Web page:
Child Born Before the Marriage?

If a child is “born” before a couple married, consider several possibilities:

  • the date of marriage is incorrect
  • the date of birth for the child is incorrect
  • the wife/husband had a child out of wedlock
  • the “child” was adopted
  • etc.

Your first conclusion about the scenario may be correct. Or it may not be. Research the family as completely as possible, then see if a conclusion can be reached.

6 thoughts on “Child Born Before the Marriage?

  1. April Payne

    It’s worth it to take a closer look. I have a fourth great-grandfather who bears the name of his paternal grandfather, which makes several members of the exact same name in that family. Records show mine was born in the year 1796. According to the S.A.R. membership application, (which shows lineage) his mother was named Mary Arnott. Most of us know it to be Arnett, but that’s beside the point.) Mary and my fifth great-grandfather were married by some records in 1798, so you see the dilemma. My fifth great-grandfather had a prior marriage, would could make it appear that the first wife, Sarah, is my fifth great-grandmother. S.A.R. states otherwise. Most of the extended family I’ve come across state emphatically that Mary is our ancestor. Me? I trust, but am working to verify.

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  2. Barb Bergfelder

    My family told me two other possibilities. (1) The dates we had were baptismal dates and the children were baptized whenever the circuit rider preacher happened to come by. (2) In small farming communities in Germany in the early 1800s men didn’t have a formal wedding until after the woman had produced a male heir and the child lived. If the woman wasn’t able to do that in a reasonable amount of time, he left her and tried somewhere else.

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  3. Alison McIntyre

    I have looked at an interesting family that suggests some other possibilities. Alison Naismith married John McIntyre. They had four children. John died in 1858. Alison married again in December of 1859 and had a baby girl in March of 1861. The husband registered the baby with his mother’s name although there already was a child in the family with that name. The wife may not have known that he did, because she went in and registered the child with a different name about a week later. He then disappeared. In 1865 and 1870 she had two children with another man. They were married in 1884 after she had managed to get a divorce, and his first wife died. This was in Scotland where the census takers seemed to have trouble with too many last names in one family. This was all straightened out with the help of many helpful people on the Midlothian list, including the grandson of the last child.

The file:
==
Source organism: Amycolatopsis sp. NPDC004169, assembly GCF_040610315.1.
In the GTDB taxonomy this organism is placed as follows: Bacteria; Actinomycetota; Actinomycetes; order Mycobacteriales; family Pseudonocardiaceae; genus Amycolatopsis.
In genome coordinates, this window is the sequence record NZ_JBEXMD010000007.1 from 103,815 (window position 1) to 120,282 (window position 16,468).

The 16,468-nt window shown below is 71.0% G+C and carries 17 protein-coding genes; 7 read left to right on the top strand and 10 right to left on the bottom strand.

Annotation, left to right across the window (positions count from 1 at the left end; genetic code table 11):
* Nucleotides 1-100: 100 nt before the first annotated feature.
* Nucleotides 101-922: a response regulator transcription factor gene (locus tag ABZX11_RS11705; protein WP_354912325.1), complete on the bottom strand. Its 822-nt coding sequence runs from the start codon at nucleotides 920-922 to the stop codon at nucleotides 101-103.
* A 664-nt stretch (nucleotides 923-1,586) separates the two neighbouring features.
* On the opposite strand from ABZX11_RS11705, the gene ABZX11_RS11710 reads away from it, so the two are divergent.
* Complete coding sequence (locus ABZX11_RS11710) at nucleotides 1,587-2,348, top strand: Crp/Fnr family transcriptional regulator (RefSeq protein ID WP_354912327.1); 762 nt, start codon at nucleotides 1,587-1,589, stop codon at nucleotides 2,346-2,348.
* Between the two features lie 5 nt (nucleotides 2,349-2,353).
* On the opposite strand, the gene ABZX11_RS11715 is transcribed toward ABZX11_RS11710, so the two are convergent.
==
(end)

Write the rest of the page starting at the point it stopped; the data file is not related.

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  4. Carole Hammond

    In the 1700s it was the duty of the midwife to get the name of the father while the girl was in labor so the town wouldn’t have to support the child until he was 7 years old and able to earn money as an apprentice. 21 yr old Susanna Barber gave the name of the father as Edward Lillibridge, an older married man, who had to support him for 7 years. Susanna named her baby Lillibridge Barber. Touché!

    Cora, a loving Quaker girl, wasn’t able to marry her lover because he was already married…to her sister. Luckily she met a nice man a year after the baby was born and he gave the baby his name and was a loving father. They came to Oregon by the 1st narrow gauge train in 1883 but the shame followed them, taunting their little girl.

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  5. Karen Trout

    How is an illegitimate child, born of a union between a family member and a non-family member, handled in documenting the Family Tree?

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    1. michaeljohnneill Post author

      Tie them to the correct biological parents, if known, and create separate adopted parent/child relationship for those indivduals. I’ve got a relative that I think may have been adopted twice–so I’ve got two sets of adopted parents to tie him to.

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